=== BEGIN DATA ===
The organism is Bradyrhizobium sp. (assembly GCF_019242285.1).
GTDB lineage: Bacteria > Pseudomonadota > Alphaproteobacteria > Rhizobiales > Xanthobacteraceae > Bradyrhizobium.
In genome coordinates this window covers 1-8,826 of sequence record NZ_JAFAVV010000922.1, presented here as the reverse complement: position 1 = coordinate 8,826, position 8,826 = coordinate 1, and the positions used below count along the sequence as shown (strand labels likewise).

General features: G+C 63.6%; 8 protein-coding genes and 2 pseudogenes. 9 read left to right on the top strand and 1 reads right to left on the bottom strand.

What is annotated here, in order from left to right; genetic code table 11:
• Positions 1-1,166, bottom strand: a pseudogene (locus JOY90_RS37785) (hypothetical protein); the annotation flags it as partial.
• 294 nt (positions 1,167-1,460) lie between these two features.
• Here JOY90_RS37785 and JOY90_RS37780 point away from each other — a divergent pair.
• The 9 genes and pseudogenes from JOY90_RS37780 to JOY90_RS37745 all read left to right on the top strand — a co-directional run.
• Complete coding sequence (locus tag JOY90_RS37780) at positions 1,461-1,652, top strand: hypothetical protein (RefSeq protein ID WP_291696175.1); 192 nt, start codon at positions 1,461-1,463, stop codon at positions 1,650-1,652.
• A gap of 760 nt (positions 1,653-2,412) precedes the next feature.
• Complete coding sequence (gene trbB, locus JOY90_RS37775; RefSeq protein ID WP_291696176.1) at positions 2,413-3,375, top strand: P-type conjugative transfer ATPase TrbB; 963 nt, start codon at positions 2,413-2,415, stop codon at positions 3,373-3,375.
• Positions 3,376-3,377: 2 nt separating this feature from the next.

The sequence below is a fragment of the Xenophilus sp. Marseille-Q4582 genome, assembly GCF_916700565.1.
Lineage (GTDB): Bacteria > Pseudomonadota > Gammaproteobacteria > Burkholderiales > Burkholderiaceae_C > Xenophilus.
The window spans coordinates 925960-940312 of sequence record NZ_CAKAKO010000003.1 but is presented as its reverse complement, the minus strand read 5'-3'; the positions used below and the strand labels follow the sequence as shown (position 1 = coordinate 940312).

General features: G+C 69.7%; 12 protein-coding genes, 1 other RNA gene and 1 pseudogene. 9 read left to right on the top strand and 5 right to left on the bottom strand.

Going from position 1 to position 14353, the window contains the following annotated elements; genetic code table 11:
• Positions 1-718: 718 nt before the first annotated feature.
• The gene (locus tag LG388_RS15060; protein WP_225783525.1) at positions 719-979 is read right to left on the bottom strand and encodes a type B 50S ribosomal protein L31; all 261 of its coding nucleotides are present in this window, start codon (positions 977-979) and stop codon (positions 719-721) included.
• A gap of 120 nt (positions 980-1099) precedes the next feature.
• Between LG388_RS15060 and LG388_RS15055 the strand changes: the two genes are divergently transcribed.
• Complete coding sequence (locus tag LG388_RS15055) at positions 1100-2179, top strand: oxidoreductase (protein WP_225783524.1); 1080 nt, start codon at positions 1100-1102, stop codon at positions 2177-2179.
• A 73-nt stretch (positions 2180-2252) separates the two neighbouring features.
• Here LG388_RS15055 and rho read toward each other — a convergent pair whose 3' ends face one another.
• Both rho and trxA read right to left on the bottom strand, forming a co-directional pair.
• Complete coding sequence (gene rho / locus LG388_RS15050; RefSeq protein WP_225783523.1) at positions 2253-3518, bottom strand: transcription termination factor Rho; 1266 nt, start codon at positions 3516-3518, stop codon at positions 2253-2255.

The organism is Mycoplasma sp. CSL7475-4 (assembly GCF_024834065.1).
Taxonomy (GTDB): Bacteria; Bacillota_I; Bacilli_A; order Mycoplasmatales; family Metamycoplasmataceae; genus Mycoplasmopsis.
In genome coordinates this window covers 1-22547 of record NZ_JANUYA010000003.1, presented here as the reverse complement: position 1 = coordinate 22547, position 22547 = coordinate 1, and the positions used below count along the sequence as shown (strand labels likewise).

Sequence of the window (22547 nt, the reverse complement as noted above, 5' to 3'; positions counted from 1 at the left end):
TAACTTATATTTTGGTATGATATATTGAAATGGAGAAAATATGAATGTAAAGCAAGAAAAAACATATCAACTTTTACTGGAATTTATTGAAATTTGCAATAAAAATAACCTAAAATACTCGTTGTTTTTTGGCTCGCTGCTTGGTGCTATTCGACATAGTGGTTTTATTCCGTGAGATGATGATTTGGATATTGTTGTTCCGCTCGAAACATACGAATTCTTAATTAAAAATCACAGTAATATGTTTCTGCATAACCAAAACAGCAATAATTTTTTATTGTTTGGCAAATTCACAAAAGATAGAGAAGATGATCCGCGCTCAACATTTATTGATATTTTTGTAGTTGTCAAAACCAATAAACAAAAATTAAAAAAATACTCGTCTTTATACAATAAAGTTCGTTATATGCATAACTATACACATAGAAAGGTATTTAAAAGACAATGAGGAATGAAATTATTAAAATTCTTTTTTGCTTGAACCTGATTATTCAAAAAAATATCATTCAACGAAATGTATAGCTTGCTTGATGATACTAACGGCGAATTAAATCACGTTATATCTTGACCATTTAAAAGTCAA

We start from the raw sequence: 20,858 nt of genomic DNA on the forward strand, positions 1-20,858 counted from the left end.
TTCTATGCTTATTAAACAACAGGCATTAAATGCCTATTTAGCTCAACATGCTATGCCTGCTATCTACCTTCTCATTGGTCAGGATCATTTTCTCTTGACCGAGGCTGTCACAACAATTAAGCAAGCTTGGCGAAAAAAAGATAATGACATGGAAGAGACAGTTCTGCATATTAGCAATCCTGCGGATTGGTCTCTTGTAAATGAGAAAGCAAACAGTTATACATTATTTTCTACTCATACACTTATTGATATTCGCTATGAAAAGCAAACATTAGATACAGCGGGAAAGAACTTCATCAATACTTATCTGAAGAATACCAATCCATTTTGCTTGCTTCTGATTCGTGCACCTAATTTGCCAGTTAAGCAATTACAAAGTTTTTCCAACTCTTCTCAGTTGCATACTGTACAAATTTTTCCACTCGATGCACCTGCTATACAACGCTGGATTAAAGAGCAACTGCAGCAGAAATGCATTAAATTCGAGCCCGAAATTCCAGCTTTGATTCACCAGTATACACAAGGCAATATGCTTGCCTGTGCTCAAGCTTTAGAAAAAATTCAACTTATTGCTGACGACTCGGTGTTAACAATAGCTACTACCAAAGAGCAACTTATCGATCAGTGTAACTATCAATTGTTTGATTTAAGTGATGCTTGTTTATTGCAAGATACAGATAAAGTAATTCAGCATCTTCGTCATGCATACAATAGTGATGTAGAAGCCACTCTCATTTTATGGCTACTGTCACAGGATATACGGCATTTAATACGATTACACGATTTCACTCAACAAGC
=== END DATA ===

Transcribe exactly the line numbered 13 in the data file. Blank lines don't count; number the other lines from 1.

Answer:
• Positions 3,376-3,377: 2 nt separating this feature from the next.